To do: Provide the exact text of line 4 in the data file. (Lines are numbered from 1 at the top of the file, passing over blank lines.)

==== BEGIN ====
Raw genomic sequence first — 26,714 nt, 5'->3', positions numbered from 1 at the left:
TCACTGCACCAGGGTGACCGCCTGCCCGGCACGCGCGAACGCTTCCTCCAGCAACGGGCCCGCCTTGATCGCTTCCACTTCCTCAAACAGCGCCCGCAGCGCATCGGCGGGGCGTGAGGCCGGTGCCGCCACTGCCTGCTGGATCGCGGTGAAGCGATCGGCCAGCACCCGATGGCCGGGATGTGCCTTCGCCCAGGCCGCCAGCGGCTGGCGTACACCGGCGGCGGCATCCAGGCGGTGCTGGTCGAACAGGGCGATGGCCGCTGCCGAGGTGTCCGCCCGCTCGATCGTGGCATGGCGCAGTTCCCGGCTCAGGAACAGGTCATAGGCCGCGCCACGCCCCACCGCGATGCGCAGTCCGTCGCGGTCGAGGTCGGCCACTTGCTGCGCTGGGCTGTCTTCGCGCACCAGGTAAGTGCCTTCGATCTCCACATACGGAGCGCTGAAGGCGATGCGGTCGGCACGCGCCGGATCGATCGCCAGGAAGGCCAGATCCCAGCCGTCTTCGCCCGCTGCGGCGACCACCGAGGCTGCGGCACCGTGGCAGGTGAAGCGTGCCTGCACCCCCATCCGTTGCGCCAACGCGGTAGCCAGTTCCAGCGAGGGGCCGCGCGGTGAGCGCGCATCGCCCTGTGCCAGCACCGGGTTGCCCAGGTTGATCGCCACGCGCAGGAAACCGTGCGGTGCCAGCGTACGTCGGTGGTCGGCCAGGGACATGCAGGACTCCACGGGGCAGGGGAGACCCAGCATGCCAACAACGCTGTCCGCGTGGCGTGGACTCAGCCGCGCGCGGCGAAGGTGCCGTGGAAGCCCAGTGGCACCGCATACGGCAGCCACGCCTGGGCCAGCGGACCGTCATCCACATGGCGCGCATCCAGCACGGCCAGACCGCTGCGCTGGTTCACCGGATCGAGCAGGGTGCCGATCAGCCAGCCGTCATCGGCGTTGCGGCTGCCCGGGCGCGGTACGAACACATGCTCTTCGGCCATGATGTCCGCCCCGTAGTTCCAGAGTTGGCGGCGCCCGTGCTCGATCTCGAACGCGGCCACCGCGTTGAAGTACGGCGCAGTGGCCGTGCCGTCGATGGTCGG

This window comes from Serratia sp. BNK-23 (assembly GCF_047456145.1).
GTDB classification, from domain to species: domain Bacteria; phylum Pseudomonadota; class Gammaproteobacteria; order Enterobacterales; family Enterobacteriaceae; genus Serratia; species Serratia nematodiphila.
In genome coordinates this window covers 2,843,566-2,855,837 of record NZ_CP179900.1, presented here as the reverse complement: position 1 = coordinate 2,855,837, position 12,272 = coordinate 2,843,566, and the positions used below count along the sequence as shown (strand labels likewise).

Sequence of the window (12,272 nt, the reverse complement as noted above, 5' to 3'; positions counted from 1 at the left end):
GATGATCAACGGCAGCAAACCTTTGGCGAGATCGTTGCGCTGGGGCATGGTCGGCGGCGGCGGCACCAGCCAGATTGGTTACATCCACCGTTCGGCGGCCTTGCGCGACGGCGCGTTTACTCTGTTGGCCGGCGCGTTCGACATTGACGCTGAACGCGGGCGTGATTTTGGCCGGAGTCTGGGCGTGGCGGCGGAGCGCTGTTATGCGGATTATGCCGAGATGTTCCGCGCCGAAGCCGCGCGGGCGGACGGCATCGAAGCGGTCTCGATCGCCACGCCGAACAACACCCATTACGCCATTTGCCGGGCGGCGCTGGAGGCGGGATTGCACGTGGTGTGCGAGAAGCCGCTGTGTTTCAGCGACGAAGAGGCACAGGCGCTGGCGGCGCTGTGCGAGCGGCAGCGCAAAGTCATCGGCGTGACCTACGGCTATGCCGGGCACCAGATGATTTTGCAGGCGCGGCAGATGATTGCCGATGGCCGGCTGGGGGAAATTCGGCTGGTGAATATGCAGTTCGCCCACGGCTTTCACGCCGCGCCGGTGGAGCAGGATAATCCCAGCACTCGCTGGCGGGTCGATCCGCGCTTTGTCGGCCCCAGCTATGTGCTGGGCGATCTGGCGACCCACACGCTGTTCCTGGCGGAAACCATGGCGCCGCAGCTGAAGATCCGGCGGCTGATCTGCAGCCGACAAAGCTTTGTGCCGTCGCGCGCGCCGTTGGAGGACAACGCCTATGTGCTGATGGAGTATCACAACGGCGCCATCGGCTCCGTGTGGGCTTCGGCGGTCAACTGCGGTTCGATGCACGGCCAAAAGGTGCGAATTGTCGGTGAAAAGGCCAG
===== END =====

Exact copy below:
GTDB classification, from domain to species: domain Bacteria; phylum Pseudomonadota; class Gammaproteobacteria; order Enterobacterales; family Enterobacteriaceae; genus Serratia; species Serratia nematodiphila.